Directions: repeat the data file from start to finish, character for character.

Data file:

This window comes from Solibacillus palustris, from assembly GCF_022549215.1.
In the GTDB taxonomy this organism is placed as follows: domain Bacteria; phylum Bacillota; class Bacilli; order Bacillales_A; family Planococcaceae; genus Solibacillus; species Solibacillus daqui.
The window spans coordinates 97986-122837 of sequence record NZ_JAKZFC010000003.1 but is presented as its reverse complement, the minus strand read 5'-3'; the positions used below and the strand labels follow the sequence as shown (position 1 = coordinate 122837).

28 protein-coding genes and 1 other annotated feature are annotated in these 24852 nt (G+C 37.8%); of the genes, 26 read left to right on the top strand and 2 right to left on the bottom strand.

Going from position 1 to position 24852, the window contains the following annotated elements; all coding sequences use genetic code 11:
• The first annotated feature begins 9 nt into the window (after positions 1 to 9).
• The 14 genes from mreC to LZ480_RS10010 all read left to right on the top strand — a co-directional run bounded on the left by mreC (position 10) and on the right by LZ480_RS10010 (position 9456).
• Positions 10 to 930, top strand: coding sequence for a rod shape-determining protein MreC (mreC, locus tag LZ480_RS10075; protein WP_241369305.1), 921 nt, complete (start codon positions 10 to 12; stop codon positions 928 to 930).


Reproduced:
This window comes from Solibacillus palustris, from assembly GCF_022549215.1.
In the GTDB taxonomy this organism is placed as follows: domain Bacteria; phylum Bacillota; class Bacilli; order Bacillales_A; family Planococcaceae; genus Solibacillus; species Solibacillus daqui.
The window spans coordinates 97986-122837 of sequence record NZ_JAKZFC010000003.1 but is presented as its reverse complement, the minus strand read 5'-3'; the positions used below and the strand labels follow the sequence as shown (position 1 = coordinate 122837).

28 protein-coding genes and 1 other annotated feature are annotated in these 24852 nt (G+C 37.8%); of the genes, 26 read left to right on the top strand and 2 right to left on the bottom strand.

Going from position 1 to position 24852, the window contains the following annotated elements; all coding sequences use genetic code 11:
• The first annotated feature begins 9 nt into the window (after positions 1 to 9).
• The 14 genes from mreC to LZ480_RS10010 all read left to right on the top strand — a co-directional run bounded on the left by mreC (position 10) and on the right by LZ480_RS10010 (position 9456).
• Positions 10 to 930, top strand: coding sequence for a rod shape-determining protein MreC (mreC, locus tag LZ480_RS10075; protein WP_241369305.1), 921 nt, complete (start codon positions 10 to 12; stop codon positions 928 to 930).